Long Live the King

By Miles Newlyn,  January 12, 2021

In 1978, when I was nine years old, I was a regular reader of the British comic 2000AD. Every week I’d look forward to reading about the antics of my favorite character Judge Dredd, a law enforcement officer in the dystopian future city of Mega-City One.


Panel from ‘Burger Law’, 1978, Copyright 2019 Rebellion 2000AD Limited

The stuff that you’re into as a kid tends to have a profound influence on your later life, and this was certainly true of one particular episode in this comic that captured my imagination like no other—‘Burger Law’.


Panel from ‘Burger Law’, 1978. Copyright 2019 Rebellion 2000AD Limited.

‘Burger Law’ was the story of big burger chains at war in a post apocalyptic America in 2100. My nine year old mind had no concept of brand, mascots, loyalty, or anything like that until this point. And then here it all was, ‘brand loyalty’ expressed in the most extreme form imaginable – tribal bands of renegade customers led by wild leaders, a clown on one side, a king on the other, fighting beneath flags bearing logos! I loved it.

I’m not sure what my ‘takeaway’ from this was, I didn’t see it as a critique of consumerism or corporate power, it was fun, irreverent and bizarre and I like one leader more than the other.

At this point in time I’d not tasted a burger of any kind, and I hadn’t ever heard of McDonalds or Burger King. It would be ten years until I first got my first real taste.

Colour view of Picadilly Circus, London.

Piccadilly Circus, 1993

As a graphic design student in London I treated myself to a Whopper meal in the Burger King at Piccadilly Circus beneath the iconic neon advertising. I made it a regular thing, making sure I got a window seat overlooking the stature of Eros, around which London’s cosmopolitan blend of humanity would revolve. I never went to McDonalds. Ever.


Berthold Block Type Specimen, (image courtesy of Stephen Coles, Flickr)

During meals at various BK joints the world over, I’ve spent many happy hours analyzing Berthold Block, the typeface used on all of Burger King’s posters and menus. (I’ve learned a lot from this 1908 typeface by Hermann Hoffmann, the result of which was our very own New Herman, a modern interpretation of Berthold Herold, another of his designs.)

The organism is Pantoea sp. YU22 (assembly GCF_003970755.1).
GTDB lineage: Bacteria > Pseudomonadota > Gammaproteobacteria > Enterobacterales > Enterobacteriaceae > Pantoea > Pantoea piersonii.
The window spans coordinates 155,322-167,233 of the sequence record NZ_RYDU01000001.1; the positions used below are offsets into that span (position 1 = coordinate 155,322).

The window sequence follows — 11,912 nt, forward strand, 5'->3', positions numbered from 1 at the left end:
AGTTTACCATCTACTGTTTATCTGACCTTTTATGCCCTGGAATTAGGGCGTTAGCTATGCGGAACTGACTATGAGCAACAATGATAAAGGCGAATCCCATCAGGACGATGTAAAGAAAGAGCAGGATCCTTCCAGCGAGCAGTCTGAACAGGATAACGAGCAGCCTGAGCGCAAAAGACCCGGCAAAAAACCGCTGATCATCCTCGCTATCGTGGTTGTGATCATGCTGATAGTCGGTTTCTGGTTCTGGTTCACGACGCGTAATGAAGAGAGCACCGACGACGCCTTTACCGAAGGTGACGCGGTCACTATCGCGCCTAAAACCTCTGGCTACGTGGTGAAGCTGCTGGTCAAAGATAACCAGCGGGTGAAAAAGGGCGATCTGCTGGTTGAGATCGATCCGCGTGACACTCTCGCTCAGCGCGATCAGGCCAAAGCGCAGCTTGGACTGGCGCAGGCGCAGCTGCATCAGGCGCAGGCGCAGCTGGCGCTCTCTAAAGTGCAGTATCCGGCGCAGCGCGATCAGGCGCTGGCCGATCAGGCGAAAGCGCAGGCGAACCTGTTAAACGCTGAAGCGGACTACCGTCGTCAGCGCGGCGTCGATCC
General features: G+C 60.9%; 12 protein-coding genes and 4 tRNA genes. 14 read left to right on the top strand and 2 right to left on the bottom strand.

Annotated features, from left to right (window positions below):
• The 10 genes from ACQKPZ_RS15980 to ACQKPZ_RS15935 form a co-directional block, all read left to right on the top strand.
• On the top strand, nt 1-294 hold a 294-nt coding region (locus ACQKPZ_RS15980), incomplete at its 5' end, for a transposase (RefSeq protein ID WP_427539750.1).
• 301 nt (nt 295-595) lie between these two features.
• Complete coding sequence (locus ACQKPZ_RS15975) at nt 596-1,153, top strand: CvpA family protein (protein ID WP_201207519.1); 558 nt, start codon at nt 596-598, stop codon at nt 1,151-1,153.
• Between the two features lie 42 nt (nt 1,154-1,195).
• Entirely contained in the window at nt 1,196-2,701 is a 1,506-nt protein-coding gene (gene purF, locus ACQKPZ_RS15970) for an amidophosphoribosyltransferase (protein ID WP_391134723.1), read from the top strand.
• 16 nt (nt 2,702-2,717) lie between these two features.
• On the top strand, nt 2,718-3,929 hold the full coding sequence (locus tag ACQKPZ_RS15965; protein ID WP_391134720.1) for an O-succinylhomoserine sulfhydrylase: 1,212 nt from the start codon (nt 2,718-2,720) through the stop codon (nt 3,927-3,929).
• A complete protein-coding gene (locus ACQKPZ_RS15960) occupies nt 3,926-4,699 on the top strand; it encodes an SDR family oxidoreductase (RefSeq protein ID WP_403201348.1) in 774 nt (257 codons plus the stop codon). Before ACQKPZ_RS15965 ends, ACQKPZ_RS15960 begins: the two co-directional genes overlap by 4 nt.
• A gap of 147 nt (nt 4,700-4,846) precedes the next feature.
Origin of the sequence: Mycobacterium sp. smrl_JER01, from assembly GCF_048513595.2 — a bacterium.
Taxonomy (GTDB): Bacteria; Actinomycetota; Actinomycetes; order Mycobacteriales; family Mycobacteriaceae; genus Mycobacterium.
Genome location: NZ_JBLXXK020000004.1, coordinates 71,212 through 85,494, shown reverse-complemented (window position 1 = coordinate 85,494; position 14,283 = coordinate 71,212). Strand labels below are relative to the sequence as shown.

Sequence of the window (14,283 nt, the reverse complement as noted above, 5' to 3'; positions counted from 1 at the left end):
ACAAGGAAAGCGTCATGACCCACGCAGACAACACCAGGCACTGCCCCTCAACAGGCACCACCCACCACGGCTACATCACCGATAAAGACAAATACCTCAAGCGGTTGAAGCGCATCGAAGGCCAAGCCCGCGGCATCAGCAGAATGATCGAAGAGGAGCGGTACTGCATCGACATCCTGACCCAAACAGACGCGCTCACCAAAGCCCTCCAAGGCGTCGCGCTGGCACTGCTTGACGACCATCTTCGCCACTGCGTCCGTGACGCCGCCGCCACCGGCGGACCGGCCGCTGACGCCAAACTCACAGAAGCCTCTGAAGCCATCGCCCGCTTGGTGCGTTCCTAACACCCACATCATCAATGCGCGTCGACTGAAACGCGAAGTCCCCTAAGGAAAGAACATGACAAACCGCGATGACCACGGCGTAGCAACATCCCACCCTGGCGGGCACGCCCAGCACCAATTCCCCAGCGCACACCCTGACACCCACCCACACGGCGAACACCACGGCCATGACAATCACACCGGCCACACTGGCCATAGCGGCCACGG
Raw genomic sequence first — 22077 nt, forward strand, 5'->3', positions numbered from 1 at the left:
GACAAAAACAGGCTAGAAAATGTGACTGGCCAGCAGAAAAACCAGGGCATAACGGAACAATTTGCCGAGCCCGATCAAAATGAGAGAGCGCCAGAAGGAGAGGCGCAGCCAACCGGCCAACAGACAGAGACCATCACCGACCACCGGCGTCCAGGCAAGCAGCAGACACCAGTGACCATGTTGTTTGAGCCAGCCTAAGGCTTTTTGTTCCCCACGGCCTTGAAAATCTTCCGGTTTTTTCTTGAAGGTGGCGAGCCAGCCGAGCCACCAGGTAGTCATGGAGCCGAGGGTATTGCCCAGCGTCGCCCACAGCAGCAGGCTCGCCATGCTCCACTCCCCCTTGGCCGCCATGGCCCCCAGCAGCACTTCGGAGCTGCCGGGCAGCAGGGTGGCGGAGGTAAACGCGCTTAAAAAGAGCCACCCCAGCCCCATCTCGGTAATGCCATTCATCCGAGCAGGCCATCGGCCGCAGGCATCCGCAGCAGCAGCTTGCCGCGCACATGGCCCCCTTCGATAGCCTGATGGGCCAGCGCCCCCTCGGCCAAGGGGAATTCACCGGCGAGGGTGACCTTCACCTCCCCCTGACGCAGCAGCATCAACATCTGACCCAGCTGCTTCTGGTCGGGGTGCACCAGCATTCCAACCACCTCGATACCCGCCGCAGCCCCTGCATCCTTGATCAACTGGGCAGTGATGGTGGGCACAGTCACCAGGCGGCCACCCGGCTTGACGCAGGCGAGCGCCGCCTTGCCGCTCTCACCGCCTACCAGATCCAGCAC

Imagine my joy, forty three years after reading ‘Burger Law’, being asked to help rebrand Burger King.


Burger King Signage, 1970s

The Brief

Jones Knowles Ritchie, a branding agency currently killing it with a string of amazing rebrands in recent years, got in touch to talk about refining a logo they’d done and adding some localizations. The team had already got the logo to a really great place, and the colour palette was perfect.


New Burger King Logo, 2020

Initially I was tasked with refining the logo, making a standalone wordmark, a version for large signage, a favicon and a small use version. The type had a wonderful ‘ketchup’ quality to it, and the Gs looked like they were both enjoying burgers themselves. There were a couple directions to explore, one softer without any straight lines, the other simpler. The simple route was quickly chosen, the spacing was more successful and it scaled more easily.


New Burger King Wordmark, 2020

The Wordmark

For the wordmark it made sense to use the lettering of BURGER and draw the three new letters in those proportions. I did a little work on the favicon, but as the team already had some great ideas, I made only one by rebalancing the weight and width of the initial B and K within the bun.


Going Global

Once we’d all agreed final versions of the logo and wordmark, it was time to move on to non-Latin localizations. To date, we’ve completed the Chinese localization. I worked with TienMin Liao, and we’d have liked to have put the Chinese logotype within the burger, but to keep the English version iconic it was decided to make a lockup using a lighter letterform.

Burger King logo with Chinese.

New Chinese Burger King Wordmark, 2020

My favourite thing about the Burger King logo is that it’s a burger – no thinking, no doubt. That’s a powerful strategy for trust and certainty. Stylistically its success comes from the design being compact, complete and wrapped up. It’s the same satisfaction that you get with a good burger.


Burger King Rebrand Team

Agency: JKR
Global Chief Creative Officer: Tosh Hall
CEO, North America: Sara Hyman
Executive Creative Director: Lisa Smith
Creative Director: Christian Widlic
Design Director: Justin Fines
Senior Designer: Daniel Stettner
Senior Designer: JiYoon Cha
Senior Designer: Taylor Childers
Senior Designer: Regina Puno
Designer: Jackie Rodriguez
Implementation Designer: Linda Strong
Logo Design: Miles Newlyn
Type Design: Colophon Foundry
Illustration: Cachetejack
Senior Copywriter: Joe Schott
Copy Director: Morgan Doff
Head of Motion: Dan Kennington
Group Account Director: Jenna Portela
Account Director: Owen McAleer
Senior Account Manager: Izzy Taaffe
Head of Strategy: Gavin May
Strategy Director: Christopher Allen
Print Production Director: Stephen Kwartler
Senior Production Designer: Miguel Altagracia
Senior Production Designer: John Colón
Global Communications Manager: Jackie Sumsky